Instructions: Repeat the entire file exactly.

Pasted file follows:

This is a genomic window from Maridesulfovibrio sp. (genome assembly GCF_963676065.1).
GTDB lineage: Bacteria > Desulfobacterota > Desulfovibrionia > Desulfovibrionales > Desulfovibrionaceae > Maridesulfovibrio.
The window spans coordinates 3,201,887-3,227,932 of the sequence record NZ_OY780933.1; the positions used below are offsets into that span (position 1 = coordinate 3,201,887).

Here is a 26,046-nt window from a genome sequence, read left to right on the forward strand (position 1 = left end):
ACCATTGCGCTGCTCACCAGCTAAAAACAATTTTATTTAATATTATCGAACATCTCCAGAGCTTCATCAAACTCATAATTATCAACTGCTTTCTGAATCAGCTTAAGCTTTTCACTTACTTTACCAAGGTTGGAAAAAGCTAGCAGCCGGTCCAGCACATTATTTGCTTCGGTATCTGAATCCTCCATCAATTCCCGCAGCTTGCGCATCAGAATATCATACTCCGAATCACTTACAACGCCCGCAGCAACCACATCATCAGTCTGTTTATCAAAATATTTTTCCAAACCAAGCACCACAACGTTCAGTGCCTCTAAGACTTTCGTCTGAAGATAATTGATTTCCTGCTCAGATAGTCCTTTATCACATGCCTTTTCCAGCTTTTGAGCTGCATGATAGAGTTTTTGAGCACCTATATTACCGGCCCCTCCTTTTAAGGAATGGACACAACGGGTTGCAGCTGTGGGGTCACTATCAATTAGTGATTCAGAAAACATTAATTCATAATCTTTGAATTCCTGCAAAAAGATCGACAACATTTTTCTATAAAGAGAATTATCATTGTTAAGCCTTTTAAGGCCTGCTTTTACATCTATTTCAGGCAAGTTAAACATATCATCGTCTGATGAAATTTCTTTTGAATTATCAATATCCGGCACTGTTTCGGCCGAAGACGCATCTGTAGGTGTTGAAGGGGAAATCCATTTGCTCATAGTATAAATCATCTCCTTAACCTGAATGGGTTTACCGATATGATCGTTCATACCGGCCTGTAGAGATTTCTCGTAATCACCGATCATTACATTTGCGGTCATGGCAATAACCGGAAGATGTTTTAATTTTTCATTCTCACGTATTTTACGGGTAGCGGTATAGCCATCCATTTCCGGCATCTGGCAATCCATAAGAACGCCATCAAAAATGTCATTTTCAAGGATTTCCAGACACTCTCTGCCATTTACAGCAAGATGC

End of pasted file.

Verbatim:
This is a genomic window from Maridesulfovibrio sp. (genome assembly GCF_963676065.1).
GTDB lineage: Bacteria > Desulfobacterota > Desulfovibrionia > Desulfovibrionales > Desulfovibrionaceae > Maridesulfovibrio.
The window spans coordinates 3,201,887-3,227,932 of the sequence record NZ_OY780933.1; the positions used below are offsets into that span (position 1 = coordinate 3,201,887).

Here is a 26,046-nt window from a genome sequence, read left to right on the forward strand (position 1 = left end):
ACCATTGCGCTGCTCACCAGCTAAAAACAATTTTATTTAATATTATCGAACATCTCCAGAGCTTCATCAAACTCATAATTATCAACTGCTTTCTGAATCAGCTTAAGCTTTTCACTTACTTTACCAAGGTTGGAAAAAGCTAGCAGCCGGTCCAGCACATTATTTGCTTCGGTATCTGAATCCTCCATCAATTCCCGCAGCTTGCGCATCAGAATATCATACTCCGAATCACTTACAACGCCCGCAGCAACCACATCATCAGTCTGTTTATCAAAATATTTTTCCAAACCAAGCACCACAACGTTCAGTGCCTCTAAGACTTTCGTCTGAAGATAATTGATTTCCTGCTCAGATAGTCCTTTATCACATGCCTTTTCCAGCTTTTGAGCTGCATGATAGAGTTTTTGAGCACCTATATTACCGGCCCCTCCTTTTAAGGAATGGACACAACGGGTTGCAGCTGTGGGGTCACTATCAATTAGTGATTCAGAAAACATTAATTCATAATCTTTGAATTCCTGCAAAAAGATCGACAACATTTTTCTATAAAGAGAATTATCATTGTTAAGCCTTTTAAGGCCTGCTTTTACATCTATTTCAGGCAAGTTAAACATATCATCGTCTGATGAAATTTCTTTTGAATTATCAATATCCGGCACTGTTTCGGCCGAAGACGCATCTGTAGGTGTTGAAGGGGAAATCCATTTGCTCATAGTATAAATCATCTCCTTAACCTGAATGGGTTTACCGATATGATCGTTCATACCGGCCTGTAGAGATTTCTCGTAATCACCGATCATTACATTTGCGGTCATGGCAATAACCGGAAGATGTTTTAATTTTTCATTCTCACGTATTTTACGGGTAGCGGTATAGCCATCCATTTCCGGCATCTGGCAATCCATAAGAACGCCATCAAAAATGTCATTTTCAAGGATTTCCAGACACTCTCTGCCATTTACAGCAAGATGC